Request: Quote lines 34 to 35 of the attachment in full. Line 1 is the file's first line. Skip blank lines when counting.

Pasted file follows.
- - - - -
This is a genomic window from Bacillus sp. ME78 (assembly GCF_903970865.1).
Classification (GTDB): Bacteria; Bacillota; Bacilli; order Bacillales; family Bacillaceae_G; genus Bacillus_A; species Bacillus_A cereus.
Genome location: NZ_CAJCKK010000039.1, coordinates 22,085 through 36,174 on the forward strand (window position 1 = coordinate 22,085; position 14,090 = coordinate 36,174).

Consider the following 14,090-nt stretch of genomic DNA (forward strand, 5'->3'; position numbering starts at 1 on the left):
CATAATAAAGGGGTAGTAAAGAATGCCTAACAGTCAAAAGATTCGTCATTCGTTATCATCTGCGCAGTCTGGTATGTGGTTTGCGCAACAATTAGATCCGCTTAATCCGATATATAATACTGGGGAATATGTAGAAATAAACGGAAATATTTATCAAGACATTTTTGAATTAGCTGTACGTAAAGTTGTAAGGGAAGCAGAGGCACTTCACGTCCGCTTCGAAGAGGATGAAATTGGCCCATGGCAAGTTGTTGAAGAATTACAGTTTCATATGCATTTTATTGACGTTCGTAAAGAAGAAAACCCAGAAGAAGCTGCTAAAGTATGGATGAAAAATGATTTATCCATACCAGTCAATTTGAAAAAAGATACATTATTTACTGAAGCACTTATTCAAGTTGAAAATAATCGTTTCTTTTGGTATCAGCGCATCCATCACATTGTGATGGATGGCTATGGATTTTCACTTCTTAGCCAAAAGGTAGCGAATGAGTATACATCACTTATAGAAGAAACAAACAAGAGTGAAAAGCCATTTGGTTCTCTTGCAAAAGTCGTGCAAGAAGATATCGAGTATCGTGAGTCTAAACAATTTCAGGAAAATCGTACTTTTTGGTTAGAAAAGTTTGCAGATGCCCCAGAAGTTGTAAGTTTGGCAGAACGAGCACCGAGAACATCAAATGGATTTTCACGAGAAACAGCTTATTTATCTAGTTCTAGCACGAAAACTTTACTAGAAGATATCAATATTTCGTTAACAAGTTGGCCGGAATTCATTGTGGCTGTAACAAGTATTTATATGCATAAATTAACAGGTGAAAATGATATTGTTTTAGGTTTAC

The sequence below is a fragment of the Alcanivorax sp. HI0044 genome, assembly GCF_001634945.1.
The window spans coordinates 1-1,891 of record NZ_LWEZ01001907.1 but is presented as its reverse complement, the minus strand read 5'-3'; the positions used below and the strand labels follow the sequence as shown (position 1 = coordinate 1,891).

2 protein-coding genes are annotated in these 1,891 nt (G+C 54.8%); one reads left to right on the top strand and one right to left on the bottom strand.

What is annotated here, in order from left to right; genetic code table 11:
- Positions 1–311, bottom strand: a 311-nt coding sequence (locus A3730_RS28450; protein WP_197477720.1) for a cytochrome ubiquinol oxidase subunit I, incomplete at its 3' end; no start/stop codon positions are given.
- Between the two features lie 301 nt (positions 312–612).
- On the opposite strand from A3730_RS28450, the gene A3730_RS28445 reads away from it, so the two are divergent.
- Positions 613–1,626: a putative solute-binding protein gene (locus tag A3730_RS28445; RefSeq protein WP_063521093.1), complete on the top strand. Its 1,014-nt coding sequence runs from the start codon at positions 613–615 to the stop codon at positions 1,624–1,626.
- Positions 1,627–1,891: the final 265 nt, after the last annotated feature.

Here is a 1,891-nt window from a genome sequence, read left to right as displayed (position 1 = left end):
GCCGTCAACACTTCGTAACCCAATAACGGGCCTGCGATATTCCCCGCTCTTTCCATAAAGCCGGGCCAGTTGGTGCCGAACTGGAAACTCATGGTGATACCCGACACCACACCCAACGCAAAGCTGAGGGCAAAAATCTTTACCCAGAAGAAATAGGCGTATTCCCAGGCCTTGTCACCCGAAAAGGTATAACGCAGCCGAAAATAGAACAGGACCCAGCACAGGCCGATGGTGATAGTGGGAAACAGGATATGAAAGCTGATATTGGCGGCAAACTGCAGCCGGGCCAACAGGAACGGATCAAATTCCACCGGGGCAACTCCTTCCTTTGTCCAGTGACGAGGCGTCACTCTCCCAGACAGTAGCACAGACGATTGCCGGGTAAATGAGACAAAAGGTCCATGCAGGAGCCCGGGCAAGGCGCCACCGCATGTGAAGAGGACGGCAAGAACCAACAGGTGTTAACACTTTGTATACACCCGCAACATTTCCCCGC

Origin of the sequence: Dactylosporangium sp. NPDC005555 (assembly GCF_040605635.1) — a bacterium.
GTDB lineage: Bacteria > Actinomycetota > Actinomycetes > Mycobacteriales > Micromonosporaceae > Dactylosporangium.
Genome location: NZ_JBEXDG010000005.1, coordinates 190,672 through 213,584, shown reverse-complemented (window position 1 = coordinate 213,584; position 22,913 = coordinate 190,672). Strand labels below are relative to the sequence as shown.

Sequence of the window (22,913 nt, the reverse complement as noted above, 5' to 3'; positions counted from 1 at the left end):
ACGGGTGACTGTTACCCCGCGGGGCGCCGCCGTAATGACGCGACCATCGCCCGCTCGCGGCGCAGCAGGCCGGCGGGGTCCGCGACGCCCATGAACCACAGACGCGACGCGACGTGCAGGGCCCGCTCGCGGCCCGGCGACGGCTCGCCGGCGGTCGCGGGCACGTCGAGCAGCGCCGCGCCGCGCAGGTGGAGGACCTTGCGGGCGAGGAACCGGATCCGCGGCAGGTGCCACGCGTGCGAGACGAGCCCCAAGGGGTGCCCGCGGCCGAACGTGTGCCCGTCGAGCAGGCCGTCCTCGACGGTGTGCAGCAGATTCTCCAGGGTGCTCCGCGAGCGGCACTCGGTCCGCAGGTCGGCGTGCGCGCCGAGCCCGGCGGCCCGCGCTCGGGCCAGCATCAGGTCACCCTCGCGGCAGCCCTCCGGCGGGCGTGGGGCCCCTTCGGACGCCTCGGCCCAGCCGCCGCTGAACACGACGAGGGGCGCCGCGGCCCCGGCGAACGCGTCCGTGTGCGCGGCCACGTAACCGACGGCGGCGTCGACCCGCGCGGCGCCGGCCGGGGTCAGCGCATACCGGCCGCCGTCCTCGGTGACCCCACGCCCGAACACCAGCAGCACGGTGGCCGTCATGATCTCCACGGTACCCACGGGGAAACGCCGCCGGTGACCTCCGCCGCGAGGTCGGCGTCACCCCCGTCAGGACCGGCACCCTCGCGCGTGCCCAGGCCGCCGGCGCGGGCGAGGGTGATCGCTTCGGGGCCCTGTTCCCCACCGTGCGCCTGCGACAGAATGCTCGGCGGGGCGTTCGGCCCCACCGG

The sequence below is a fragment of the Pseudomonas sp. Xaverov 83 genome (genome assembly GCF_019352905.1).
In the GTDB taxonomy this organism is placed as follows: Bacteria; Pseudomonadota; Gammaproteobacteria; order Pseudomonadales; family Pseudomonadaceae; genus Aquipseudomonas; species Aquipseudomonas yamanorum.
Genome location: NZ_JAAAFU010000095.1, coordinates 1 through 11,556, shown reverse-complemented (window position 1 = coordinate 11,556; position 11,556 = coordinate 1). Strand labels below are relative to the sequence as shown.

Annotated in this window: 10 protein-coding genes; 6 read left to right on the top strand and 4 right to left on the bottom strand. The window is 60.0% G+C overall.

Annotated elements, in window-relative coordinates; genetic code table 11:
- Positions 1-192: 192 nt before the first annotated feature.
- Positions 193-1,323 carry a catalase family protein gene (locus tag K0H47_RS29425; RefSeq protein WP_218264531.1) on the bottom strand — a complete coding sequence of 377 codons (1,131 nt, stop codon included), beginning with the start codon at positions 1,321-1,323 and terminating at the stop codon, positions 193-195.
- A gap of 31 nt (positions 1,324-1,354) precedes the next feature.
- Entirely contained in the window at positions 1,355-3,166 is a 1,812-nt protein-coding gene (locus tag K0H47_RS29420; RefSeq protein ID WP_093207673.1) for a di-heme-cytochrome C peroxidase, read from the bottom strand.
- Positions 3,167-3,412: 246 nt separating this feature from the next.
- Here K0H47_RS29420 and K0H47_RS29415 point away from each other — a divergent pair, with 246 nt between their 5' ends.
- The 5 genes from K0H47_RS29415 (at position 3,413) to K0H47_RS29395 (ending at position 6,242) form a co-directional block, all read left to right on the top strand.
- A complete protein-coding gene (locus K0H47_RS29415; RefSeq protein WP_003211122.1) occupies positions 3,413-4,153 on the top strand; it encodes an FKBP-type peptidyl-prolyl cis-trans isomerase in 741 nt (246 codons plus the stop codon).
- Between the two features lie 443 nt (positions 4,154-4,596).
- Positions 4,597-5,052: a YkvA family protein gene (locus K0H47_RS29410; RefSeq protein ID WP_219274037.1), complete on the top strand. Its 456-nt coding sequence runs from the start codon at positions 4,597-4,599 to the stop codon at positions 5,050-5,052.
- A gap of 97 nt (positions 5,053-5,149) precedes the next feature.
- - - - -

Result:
- A complete protein-coding gene (locus K0H47_RS29415; RefSeq protein WP_003211122.1) occupies positions 3,413-4,153 on the top strand; it encodes an FKBP-type peptidyl-prolyl cis-trans isomerase in 741 nt (246 codons plus the stop codon).
- Between the two features lie 443 nt (positions 4,154-4,596).